Interesting fact

EMPOWER’s four stage process helps organizations to establish robust inter-organizational collaborations to succeed with sustainable transportation.

The objective of EMPOWER is to substantially reduce the use of conventionally fueled vehicles in cities by fundamentally changing the mobility behavior of their drivers and users. To achieve this objective, EMPOWER provides an approach, including a set of software tools, for travelers, operators and public and private organizations. The approach empowers them to understand, help choose and successfully implement positive policy interventions to change mobility behavior.

The EMPOWER approach is developed for urban areas. Through a set of software tools, travelers are rewarded for changing their behavior, from using cars to use more sustainable modes of traveling, see figure 1. Incentives, such as points and discounts, for changing behavior are provided by incentive providers. Lead beneficiaries monitor travel behavior and develop interventions, such as challenges and competitions, to encourage travelers to change behavior. A service operator provides the software tools.

Implementation of the EMPOWER approach requires involvement of several organizations. To succeed, these organizations need to develop a robust foundation for inter-organizational collaboration. Based on the experiences from the EMPOWER project a four-stage approach is recommended:

Strategic alignment

At the first stage, a coalition of organizations who share a vision for sustainable transport is built. There are many ways to do this, depending on the circumstances in the urban area. The outcome of this stage is an agreement between the organizations for a vision for sustainable transportation where the premier mean is to reward change through incentive schemes.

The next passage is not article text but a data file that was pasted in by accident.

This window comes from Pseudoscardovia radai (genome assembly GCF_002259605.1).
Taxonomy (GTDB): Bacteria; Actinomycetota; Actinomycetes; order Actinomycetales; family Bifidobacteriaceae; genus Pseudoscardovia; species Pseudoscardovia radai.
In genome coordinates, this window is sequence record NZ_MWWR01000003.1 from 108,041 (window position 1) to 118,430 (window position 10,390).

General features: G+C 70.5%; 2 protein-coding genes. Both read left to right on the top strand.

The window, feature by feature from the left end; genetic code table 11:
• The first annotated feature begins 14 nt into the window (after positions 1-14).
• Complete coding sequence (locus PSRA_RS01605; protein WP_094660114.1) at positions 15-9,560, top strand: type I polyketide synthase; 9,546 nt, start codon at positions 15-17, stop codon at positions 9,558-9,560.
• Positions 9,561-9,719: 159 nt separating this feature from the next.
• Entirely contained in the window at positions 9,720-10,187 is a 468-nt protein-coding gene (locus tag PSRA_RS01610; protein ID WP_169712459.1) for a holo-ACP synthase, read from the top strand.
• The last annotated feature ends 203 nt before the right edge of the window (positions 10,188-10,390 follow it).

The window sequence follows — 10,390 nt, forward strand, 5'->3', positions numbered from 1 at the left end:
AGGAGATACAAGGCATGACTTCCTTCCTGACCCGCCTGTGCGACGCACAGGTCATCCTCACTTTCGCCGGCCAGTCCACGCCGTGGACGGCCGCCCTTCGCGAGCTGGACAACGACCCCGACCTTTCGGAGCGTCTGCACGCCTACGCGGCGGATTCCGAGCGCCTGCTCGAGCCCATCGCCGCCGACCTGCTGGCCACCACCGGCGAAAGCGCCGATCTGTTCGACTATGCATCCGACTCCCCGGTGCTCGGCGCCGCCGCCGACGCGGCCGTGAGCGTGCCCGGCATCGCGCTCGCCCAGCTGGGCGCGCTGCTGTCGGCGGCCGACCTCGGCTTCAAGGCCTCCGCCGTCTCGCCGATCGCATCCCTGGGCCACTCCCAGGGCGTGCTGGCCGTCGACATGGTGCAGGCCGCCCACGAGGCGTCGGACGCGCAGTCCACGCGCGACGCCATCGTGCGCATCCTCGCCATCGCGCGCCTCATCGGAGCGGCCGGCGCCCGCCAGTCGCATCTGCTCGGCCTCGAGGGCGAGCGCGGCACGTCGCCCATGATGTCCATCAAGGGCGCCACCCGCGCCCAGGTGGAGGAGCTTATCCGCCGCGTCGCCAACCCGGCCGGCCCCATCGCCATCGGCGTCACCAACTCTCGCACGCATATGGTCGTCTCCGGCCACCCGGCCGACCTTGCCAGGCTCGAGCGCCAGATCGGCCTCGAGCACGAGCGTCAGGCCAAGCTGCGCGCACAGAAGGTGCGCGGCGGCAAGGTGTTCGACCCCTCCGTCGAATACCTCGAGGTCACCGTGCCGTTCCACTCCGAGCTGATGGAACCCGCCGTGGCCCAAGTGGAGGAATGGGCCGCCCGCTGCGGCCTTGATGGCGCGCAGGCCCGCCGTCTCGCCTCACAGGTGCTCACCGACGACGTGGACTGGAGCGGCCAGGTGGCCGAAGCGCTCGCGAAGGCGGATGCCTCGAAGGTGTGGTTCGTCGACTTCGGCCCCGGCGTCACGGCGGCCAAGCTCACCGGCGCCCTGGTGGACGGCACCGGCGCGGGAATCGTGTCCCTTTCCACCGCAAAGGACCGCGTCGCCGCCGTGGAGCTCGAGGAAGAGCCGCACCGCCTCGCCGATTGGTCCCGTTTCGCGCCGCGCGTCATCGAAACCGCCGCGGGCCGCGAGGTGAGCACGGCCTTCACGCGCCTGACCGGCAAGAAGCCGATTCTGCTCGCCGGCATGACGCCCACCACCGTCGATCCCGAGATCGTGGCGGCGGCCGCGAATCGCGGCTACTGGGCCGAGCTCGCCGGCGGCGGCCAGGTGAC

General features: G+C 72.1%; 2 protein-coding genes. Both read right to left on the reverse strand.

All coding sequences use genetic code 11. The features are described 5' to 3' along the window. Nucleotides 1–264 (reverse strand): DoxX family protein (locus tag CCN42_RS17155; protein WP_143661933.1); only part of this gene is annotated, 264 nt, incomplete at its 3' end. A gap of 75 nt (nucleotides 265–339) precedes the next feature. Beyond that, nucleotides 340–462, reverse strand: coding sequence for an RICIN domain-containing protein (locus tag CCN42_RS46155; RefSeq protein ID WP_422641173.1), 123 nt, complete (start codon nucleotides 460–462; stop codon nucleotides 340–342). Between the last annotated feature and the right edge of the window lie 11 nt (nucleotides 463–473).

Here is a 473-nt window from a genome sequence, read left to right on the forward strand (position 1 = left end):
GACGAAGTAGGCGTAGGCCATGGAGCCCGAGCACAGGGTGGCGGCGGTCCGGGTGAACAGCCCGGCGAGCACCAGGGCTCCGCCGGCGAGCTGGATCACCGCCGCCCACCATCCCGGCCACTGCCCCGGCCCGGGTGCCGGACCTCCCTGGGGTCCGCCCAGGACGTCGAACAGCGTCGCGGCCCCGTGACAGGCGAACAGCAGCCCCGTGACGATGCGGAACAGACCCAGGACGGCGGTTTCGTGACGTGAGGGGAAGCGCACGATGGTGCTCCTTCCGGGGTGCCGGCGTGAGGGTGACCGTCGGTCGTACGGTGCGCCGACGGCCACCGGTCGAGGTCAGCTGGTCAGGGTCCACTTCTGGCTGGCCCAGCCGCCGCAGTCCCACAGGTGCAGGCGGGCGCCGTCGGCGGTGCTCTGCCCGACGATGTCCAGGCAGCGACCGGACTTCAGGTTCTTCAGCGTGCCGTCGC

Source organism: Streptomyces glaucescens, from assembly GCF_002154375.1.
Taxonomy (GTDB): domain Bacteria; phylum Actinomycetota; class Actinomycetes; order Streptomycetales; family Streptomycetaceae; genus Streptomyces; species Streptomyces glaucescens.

Governing principles

When there is an agreement between the organizations to create a coalition for sustainable transport, there is a need to develop governing principles for how to implement and operate the incentive-based scheme. There is a need to appoint a coordinator and to supply the necessary funds. The outcome of this stage is an agreement, between the coalition members, for how to coordinate and fund the initiative.

Business modeling

At this stage, the coalition develops a business model for implementing the incentive-based scheme. It can be implemented using different business models. Primarily, the business models vary depending on the type of lead beneficiary. For example, lead beneficiary can be a transport operator, a city, a local trade organization, a private company or a public organization. The outcome of this stage is a business model accepted by the coalition members.

Implementation and operation

At this stage, the coalition implements and operates the business model. The digital service is configured, the operational budget is funded, the rewards and incentives are provided. Also, campaigns are created to raise awareness among travelers and behavior changes are monitored and analyzed to design new interventions. In addition, new members may enter the coalition which in turn could lead to changes in the business model.

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